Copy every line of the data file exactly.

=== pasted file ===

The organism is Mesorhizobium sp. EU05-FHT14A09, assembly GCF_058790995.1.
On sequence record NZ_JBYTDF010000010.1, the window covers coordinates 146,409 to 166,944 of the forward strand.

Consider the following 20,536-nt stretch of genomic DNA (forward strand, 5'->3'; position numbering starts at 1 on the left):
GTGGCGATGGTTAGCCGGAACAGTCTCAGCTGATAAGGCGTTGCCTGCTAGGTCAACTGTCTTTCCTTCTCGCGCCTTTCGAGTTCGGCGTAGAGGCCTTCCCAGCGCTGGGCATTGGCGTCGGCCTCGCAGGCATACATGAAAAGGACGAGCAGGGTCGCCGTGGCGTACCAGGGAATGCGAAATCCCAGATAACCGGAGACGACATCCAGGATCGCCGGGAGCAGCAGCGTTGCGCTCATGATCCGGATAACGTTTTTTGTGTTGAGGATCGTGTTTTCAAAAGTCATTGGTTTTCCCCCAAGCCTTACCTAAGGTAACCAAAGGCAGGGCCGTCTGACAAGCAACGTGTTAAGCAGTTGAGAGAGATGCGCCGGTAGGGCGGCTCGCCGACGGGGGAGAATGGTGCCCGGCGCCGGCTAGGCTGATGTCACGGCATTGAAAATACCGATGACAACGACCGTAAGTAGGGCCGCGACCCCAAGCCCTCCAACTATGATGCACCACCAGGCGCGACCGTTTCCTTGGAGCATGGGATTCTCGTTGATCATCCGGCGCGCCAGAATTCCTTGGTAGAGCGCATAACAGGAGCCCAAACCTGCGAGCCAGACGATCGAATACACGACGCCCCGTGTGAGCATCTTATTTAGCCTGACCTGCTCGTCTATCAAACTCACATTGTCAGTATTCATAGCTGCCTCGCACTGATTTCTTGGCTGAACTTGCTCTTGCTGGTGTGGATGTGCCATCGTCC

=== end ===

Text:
The organism is Mesorhizobium sp. EU05-FHT14A09, assembly GCF_058790995.1.
On sequence record NZ_JBYTDF010000010.1, the window covers coordinates 146,409 to 166,944 of the forward strand.

Consider the following 20,536-nt stretch of genomic DNA (forward strand, 5'->3'; position numbering starts at 1 on the left):
GTGGCGATGGTTAGCCGGAACAGTCTCAGCTGATAAGGCGTTGCCTGCTAGGTCAACTGTCTTTCCTTCTCGCGCCTTTCGAGTTCGGCGTAGAGGCCTTCCCAGCGCTGGGCATTGGCGTCGGCCTCGCAGGCATACATGAAAAGGACGAGCAGGGTCGCCGTGGCGTACCAGGGAATGCGAAATCCCAGATAACCGGAGACGACATCCAGGATCGCCGGGAGCAGCAGCGTTGCGCTCATGATCCGGATAACGTTTTTTGTGTTGAGGATCGTGTTTTCAAAAGTCATTGGTTTTCCCCCAAGCCTTACCTAAGGTAACCAAAGGCAGGGCCGTCTGACAAGCAACGTGTTAAGCAGTTGAGAGAGATGCGCCGGTAGGGCGGCTCGCCGACGGGGGAGAATGGTGCCCGGCGCCGGCTAGGCTGATGTCACGGCATTGAAAATACCGATGACAACGACCGTAAGTAGGGCCGCGACCCCAAGCCCTCCAACTATGATGCACCACCAGGCGCGACCGTTTCCTTGGAGCATGGGATTCTCGTTGATCATCCGGCGCGCCAGAATTCCTTGGTAGAGCGCATAACAGGAGCCCAAACCTGCGAGCCAGACGATCGAATACACGACGCCCCGTGTGAGCATCTTATTTAGCCTGACCTGCTCGTCTATCAAACTCACATTGTCAGTATTCATAGCTGCCTCGCACTGATTTCTTGGCTGAACTTGCTCTTGCTGGTGTGGATGTGCCATCGTCC